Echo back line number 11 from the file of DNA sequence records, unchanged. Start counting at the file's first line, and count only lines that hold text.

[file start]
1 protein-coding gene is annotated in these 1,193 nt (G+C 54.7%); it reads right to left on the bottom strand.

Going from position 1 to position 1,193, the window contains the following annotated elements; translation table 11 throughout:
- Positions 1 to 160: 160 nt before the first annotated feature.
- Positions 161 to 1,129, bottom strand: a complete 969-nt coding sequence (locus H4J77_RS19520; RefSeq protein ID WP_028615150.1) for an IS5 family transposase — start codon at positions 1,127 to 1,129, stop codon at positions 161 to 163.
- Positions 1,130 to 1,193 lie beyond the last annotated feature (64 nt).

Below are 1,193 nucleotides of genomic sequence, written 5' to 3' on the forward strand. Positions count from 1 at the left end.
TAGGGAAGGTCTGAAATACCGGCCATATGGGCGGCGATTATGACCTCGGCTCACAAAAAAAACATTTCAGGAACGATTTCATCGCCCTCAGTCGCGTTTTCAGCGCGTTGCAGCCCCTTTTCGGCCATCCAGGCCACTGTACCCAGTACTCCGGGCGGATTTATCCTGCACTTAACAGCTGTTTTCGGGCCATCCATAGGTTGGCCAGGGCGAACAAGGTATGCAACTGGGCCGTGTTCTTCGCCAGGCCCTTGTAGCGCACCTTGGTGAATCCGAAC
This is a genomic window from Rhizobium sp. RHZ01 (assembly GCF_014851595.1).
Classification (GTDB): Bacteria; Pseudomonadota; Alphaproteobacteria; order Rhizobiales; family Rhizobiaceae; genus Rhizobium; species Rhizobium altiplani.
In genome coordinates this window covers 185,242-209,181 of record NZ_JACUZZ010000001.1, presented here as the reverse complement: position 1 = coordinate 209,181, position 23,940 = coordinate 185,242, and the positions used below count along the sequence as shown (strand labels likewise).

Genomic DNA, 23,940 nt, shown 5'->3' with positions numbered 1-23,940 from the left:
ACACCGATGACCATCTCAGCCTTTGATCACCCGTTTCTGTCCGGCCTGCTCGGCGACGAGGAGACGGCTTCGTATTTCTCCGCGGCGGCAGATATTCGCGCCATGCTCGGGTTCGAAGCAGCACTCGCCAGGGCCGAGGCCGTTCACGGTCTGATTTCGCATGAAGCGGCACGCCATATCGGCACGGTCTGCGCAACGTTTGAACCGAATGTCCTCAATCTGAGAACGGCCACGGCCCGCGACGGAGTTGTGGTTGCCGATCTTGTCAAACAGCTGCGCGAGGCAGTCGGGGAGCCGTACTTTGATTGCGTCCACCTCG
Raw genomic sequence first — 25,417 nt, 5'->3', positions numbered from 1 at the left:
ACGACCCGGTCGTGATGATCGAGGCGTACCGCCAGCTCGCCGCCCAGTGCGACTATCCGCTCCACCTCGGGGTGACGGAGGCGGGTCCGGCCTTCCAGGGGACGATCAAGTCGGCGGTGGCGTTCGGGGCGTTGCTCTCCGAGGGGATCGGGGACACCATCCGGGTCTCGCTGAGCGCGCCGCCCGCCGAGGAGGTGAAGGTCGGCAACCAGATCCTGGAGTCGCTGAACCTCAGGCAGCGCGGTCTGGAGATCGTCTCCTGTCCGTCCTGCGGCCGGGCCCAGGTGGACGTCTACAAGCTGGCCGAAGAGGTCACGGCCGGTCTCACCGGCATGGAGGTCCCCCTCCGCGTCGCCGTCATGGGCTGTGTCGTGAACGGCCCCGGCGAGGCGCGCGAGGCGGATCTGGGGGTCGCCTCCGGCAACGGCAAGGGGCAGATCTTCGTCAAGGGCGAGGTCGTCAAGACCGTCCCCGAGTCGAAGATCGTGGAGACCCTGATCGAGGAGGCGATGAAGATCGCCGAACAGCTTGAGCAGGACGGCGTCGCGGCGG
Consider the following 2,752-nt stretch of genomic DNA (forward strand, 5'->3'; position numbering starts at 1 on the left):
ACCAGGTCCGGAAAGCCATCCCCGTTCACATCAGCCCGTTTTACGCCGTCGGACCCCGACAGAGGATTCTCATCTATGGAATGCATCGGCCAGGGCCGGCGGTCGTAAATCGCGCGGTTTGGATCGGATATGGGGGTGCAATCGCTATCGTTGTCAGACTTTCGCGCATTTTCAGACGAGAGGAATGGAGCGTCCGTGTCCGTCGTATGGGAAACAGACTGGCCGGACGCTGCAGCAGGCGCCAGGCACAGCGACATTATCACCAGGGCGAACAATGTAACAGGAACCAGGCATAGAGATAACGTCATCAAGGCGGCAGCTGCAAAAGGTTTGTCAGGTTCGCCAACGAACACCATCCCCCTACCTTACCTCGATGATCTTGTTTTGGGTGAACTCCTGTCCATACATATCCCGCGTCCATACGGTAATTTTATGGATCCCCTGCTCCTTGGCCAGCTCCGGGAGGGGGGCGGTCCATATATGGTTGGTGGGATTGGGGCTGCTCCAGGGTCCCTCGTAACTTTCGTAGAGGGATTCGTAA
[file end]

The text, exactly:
Genomic DNA, 23,940 nt, shown 5'->3' with positions numbered 1-23,940 from the left: